Linux Mint 19 "Tara" Cinnamon Beta Released, GNU Linux-libre 4.17-gnu Kernel Now Available, NVIDIA Isaac Launches and More

2 weeks 3 days ago

News briefs for June 4, 2018.

Linux Mint 19 "Tara" Cinnamon BETA released today. Version 19 is a long-term release with support until 2023. New features include Timeshift, a new welcome screen and a revamped software manager. See the Release Notes for more info about the release and important links. And remember, this is a BETA release, so use it only for testing and be sure to report bugs to the Linux Mint team.

GNU Linux-libre 4.17-gnu kernel, which removes all non-free components from Linux, is now available. See the announcement for all the details.

NVIDIA today announced the availability of NVIDIA Isaac. Isaac is "a new platform to power the next generation of autonomous machines, bringing artificial intelligence capabilities to robots for manufacturing, logistics, agriculture, construction and many other industries." At the heart of Isaac is NVIDIA Jetson Xavier, "an AI computer for autonomous machines, delivering the performance of a GPU workstation in an embedded module under 30W."

Helm became its own standalone project last week, TechCrunch reports. Previously, it was a subproject of Kubernetes, but it's now a separate program as it doesn't always follow the same release schedule as Kubernetes. Helm allows you to package up a set of requirements into "charts", so you can repeat the installation process in a consistent way, this helps developers "benefit from the community, who could build Charts for common installation scenarios".

FreeBSD 11.2-RC1 is now available. This is the first RC build of the 11.2 release cycle, it includes a "fix to flush caches before initiating a microcode update on Intel CPUs", "Wake On LAN features for Ice Lake and Cannon Lake devices has been activated" and more.

News Distributions Linux Mint GNU Linux NVIDIA AI Kubernetes Cloud FreeBSD
Jill Franklin

An Inside Look at OpenStack Security Efforts

2 weeks 3 days ago

eSecurityPlanet: OpenStack is a widely deployed open-source cloud platform, but isn't necessarily secure by default. Learn what leading OpenStack experts said is needed to help make your cloud secure.

Loading Arbitrary Executables as Kernel Modules

2 weeks 3 days ago
by Zack Brown

Alexei Starovoitov posted some patches to allow the kernel to load regular ELF binaries (aka plain executables) as kernel modules. These modules would be able to run user-mode helper routines instead of being absolutely confined to kernel space.

Alexei listed a variety of benefits for this. For one thing, as a user process, an ELF-based module could crash without bringing down the rest of the kernel. And although the ELF modules would run with root privileges, he said that a security breach would not lead directly into accessing the kernel's inner workings, but at least initially would be confined to userspace. The ELF module also could be terminated by the out-of-memory (OOM) killer, in case of need, or ended directly by a human administrator. It additionally would be feasible to subject ELF-based modules to regular userspace debugging and profiling, using the vast array of tools available for that.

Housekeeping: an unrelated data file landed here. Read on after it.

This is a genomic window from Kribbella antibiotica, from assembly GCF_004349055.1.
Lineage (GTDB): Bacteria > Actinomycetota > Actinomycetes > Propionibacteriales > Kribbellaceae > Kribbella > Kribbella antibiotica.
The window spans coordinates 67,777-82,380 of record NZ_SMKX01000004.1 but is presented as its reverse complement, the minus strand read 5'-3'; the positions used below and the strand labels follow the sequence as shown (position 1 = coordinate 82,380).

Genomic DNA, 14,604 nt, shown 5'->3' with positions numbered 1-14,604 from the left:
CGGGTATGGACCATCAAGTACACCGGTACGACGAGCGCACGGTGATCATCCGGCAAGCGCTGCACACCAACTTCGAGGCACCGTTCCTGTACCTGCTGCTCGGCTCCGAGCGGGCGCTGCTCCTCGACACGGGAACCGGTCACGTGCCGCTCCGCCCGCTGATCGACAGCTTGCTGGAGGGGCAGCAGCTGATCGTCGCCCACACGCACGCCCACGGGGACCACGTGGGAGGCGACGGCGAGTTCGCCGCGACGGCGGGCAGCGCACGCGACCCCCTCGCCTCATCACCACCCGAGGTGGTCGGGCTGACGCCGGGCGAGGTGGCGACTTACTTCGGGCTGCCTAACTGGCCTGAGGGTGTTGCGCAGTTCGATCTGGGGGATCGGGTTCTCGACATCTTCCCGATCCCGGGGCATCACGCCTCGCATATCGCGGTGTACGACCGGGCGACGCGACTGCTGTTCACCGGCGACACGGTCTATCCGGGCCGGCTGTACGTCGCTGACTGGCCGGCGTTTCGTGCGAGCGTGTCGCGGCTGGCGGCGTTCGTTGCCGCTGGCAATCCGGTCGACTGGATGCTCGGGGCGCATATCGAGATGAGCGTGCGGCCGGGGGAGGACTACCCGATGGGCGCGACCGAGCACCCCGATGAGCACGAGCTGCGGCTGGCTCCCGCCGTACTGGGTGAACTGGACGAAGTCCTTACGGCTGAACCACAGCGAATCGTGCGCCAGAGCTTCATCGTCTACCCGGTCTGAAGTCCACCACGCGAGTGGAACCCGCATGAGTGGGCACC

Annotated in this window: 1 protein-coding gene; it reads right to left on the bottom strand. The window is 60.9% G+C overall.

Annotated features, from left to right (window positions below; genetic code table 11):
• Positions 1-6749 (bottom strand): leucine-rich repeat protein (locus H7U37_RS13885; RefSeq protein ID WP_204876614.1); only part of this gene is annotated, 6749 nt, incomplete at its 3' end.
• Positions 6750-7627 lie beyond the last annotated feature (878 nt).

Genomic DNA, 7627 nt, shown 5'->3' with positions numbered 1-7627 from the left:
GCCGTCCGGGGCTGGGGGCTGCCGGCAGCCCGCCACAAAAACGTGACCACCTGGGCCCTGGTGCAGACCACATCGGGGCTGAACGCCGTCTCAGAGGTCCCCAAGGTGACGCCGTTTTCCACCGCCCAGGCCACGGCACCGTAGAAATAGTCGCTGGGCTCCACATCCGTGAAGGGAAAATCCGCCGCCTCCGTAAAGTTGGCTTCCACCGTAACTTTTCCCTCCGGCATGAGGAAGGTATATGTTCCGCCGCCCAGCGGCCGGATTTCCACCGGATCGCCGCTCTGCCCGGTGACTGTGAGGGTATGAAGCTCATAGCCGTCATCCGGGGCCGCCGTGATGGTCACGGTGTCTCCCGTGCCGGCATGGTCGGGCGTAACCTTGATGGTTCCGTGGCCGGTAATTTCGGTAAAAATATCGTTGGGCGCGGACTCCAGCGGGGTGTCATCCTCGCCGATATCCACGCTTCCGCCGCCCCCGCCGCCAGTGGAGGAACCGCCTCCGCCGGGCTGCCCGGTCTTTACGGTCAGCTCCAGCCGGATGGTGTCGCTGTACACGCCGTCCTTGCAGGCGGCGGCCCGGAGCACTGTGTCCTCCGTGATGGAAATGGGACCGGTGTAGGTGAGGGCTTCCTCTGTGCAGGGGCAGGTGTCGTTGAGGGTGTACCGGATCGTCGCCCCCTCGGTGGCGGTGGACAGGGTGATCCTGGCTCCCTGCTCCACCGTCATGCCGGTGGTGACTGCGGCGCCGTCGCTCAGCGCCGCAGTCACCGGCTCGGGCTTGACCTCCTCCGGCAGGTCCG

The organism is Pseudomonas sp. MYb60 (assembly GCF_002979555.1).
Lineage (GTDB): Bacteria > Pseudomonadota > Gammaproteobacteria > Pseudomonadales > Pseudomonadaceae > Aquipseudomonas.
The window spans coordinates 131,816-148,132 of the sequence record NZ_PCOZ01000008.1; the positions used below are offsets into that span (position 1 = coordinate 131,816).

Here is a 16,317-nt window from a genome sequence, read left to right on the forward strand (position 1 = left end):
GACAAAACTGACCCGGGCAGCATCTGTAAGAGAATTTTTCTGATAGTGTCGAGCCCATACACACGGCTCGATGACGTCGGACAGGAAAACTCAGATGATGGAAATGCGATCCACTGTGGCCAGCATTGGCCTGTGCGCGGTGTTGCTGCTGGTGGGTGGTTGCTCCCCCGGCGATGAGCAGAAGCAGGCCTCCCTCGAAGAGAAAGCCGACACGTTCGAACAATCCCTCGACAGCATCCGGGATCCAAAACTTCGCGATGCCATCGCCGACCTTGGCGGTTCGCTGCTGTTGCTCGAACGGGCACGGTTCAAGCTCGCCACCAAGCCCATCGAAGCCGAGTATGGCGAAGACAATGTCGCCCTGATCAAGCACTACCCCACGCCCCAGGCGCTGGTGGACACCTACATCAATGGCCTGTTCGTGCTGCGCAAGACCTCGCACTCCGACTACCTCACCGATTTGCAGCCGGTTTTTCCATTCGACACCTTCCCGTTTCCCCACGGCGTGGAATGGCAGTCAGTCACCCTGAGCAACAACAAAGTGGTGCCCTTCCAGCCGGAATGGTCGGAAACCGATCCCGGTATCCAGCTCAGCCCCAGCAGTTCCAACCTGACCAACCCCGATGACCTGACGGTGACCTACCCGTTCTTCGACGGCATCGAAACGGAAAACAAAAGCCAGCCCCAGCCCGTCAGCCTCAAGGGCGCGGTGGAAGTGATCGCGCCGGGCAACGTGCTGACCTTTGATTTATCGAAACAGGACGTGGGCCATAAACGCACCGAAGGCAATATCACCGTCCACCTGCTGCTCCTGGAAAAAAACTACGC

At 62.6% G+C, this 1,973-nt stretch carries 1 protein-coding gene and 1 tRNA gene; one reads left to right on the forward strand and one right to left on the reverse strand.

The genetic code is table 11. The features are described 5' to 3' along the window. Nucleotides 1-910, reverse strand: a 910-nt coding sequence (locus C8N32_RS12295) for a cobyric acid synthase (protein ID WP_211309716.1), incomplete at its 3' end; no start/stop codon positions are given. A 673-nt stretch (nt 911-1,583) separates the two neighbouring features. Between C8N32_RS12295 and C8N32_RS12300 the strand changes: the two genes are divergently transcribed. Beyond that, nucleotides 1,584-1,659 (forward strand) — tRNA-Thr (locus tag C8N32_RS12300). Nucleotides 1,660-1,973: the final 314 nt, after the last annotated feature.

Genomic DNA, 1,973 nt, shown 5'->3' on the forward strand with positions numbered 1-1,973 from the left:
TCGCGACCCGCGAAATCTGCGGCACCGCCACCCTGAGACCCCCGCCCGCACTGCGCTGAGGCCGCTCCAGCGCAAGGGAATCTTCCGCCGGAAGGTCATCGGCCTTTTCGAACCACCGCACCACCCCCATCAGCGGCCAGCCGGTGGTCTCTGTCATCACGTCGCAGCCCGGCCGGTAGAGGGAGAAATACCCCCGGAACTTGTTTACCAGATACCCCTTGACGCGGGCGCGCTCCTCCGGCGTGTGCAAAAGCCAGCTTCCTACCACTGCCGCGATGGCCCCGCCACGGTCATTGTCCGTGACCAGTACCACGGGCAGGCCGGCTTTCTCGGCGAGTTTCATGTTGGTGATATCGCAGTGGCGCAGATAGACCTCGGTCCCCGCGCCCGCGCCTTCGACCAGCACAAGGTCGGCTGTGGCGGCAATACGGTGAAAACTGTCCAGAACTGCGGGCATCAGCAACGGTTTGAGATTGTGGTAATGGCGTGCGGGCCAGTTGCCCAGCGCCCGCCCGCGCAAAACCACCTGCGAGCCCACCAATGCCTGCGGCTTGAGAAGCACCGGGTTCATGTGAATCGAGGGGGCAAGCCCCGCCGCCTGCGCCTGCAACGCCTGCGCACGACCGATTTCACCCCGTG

Initially there were various technical questions and criticisms, but no one spoke out immediately against it. Linus Torvalds said he liked the feature, but he wanted one change: to make the type of module visible in the system logs. He said:

When we load a regular module, at least it shows in lsmod afterwards, although I have a few times wanted to really see module load as an event in the logs too. When we load a module that just executes a user program, and there is no sign of it in the module list, I think we *really* need to make that event show to the admin some way.

And he said specifically, "I do *not* want this to be a magical way to hide things."

Andy Lutomirski raised a pertinent question: why not just retool the modprobe program to handle ELF binaries as desired, rather than doing anything with kernel code at all? In other words, why couldn't this feature be implemented entirely outside the kernel?

But Linus replied:

The less we have to mess with user-mode tooling, the better.

We've been *so* much better off moving most of the module loading logic to the kernel, we should not go back in the old broken direction.

I do *not* want the kmod project that is then taken over by systemd, and breaks it the same way they broke firmware loading.

Keep modprobe doing one thing, and one thing only: track dependencies and mindlessly just load the modules. Do *not* ask for it to do anything else.

Right now kmod is a nice simple project. Lots of testsuite stuff, and a very clear goal. Let's keep kmod doing one thing, and not even have to care about internal kernel decisions like "oh, this module might not be a module, but an executable".

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Zack Brown

Microsoft Reportedly Acquires GitHub

2 weeks 4 days ago

Today Bloomberg reports GitHub was acquired by Microsoft, the announcement being made as early as Monday. "GitHub preferred selling the company to going public and chose Microsoft partially because it was impressed by Chief Executive Officer Satya Nadella, said one of the people, who asked not to be identified discussing private information." Bloomberg goes on to say, "Terms of the agreement weren’t known on Sunday. GitHub was last valued at $2 billion in 2015."

Microsoft, who was once generally opposed to open-source development, is now one of the biggest contributors to GitHub. 

Story developing.

Updated 4:48am GMT June 3, 2018

For those interested, we're compiling a list of some open-source GitHub alternatives. Please write others in the comment section. We'll update the story as verified alternatives come in.

Updated 3:37pm GMT June 4, 2018

Microsoft Acquires GitHub For $7.5 Billion.



Microsoft GitHub
Carlie Fairchild